“This is the first thoughtful development I’ve come across in my career,” said Smith, adding that the developer has been aware of the 7-8 years of conversations about the site and how important the amenities of public space and preserving historic elements are to the community. The pedestrian paths and open spaces are all ADA accessible, fully universal design, with a range of places to sit, rest, relax, or have your midday lunch, Smith added.

Showcasing historic elements including a horse trough and a relocated vintage train car are part of the plan.

Baristanet asked Smith how the new redevelopment plan differs from what had been approved in 2019 along with the then-proposed Lidl supermarket.

“There are four areas of difference. First, there is a greater volume of open public space in the current plan, with three clearly defined outdoor destinations linked to one another with walking paths. Second, historic preservation is better served by adaptively reusing the majority of the historic elements, highlighted by the platform steel stanchions serving as the centerpiece of a rail-themed public space. Third, the integration of art and architecture has been prioritized, with dedicated outdoor surfaces for permanent art on the west side of the plan area and a very large enclosed space reserved for changing art displays along the edge of the linear park on the east side of the plan area. Fourth, while details are still to be provided, we expect sustainable design to be a major consideration for the selection of building systems and their operation.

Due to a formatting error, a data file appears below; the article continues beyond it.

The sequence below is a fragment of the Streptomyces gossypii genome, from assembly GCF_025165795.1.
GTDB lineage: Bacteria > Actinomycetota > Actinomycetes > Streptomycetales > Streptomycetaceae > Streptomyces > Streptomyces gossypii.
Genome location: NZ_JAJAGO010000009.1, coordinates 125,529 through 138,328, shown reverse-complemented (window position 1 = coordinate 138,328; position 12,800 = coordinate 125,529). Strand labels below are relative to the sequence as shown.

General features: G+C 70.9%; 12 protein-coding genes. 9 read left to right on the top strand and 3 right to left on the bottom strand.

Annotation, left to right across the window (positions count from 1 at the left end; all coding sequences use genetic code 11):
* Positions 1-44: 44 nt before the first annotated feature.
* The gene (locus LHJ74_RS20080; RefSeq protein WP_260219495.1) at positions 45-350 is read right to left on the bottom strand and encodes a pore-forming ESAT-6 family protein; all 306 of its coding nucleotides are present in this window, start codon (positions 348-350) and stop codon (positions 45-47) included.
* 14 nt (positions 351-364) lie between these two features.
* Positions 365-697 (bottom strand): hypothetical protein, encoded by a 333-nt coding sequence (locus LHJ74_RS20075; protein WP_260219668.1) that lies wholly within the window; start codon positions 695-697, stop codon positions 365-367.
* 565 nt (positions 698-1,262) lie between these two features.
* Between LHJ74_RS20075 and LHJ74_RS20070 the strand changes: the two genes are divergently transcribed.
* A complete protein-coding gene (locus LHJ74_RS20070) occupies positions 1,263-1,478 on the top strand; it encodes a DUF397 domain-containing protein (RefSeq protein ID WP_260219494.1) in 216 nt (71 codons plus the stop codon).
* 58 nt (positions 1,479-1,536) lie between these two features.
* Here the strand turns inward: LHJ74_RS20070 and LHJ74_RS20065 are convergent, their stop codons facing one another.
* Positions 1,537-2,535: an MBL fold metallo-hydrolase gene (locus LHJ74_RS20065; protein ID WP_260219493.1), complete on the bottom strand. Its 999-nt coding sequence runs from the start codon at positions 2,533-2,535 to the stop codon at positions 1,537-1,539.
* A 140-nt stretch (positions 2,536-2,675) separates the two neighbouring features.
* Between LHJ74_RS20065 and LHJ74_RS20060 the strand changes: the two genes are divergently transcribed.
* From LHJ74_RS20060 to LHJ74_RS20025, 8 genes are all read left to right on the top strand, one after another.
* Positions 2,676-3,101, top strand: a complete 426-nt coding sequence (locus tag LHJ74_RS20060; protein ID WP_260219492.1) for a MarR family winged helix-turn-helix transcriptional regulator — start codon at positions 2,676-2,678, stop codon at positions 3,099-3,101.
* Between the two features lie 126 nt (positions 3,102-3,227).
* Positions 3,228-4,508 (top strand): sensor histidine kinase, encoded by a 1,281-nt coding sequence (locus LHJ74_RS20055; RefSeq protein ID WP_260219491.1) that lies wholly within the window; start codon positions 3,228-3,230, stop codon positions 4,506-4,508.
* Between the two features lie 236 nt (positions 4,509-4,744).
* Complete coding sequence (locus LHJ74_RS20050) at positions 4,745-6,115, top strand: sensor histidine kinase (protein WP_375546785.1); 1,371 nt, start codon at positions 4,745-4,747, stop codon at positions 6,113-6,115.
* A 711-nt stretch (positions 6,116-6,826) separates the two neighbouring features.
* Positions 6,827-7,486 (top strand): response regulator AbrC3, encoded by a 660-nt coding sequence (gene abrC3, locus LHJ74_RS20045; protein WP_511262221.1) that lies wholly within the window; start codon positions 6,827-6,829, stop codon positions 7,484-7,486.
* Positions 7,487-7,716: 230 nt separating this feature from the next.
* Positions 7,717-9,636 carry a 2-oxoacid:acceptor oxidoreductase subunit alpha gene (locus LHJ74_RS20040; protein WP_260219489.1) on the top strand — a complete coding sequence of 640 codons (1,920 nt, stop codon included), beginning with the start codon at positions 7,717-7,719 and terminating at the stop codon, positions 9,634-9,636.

David Greenbaum was thankful for Smith’s involvement in the project but wanted to know more about the number of parking spaces proposed in the current plan.

Planner Janice Talley said she didn’t have that information.

“This is not a site plan,” said Talley. “The Redevelopment Plan establishes parking ratios for various uses and requires all parking to be provided on the site. Details on the size and specific use within each building, which determines the number of parking spaces required, will be provided when a site plan is submitted. This is a site plan. We don’t know the square footage of these buildings. We can’t design the buildings in the redevelopment. We can design the regulations for the buildings.”

On Tuesday, December 6, the Lackawanna Redevelopment plan comes again before the Montclair Council. On December 15, the Historic Preservation Commission is scheduled to review the plan.

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  1. Too tall…too much bulk and density….

    Our Council has unlawfully violated Master Plan processes by not getting direct input from Town boards and commissions in this Plan drafting, which would have likely communicated these views. Views constantly communicated by residents concerned about downtown overdevelopment they’ve expressed since 2016. With our Boards today then pushing back on Councilors who are giving away the neighborhood character and quality of life store to this Developer’s interests.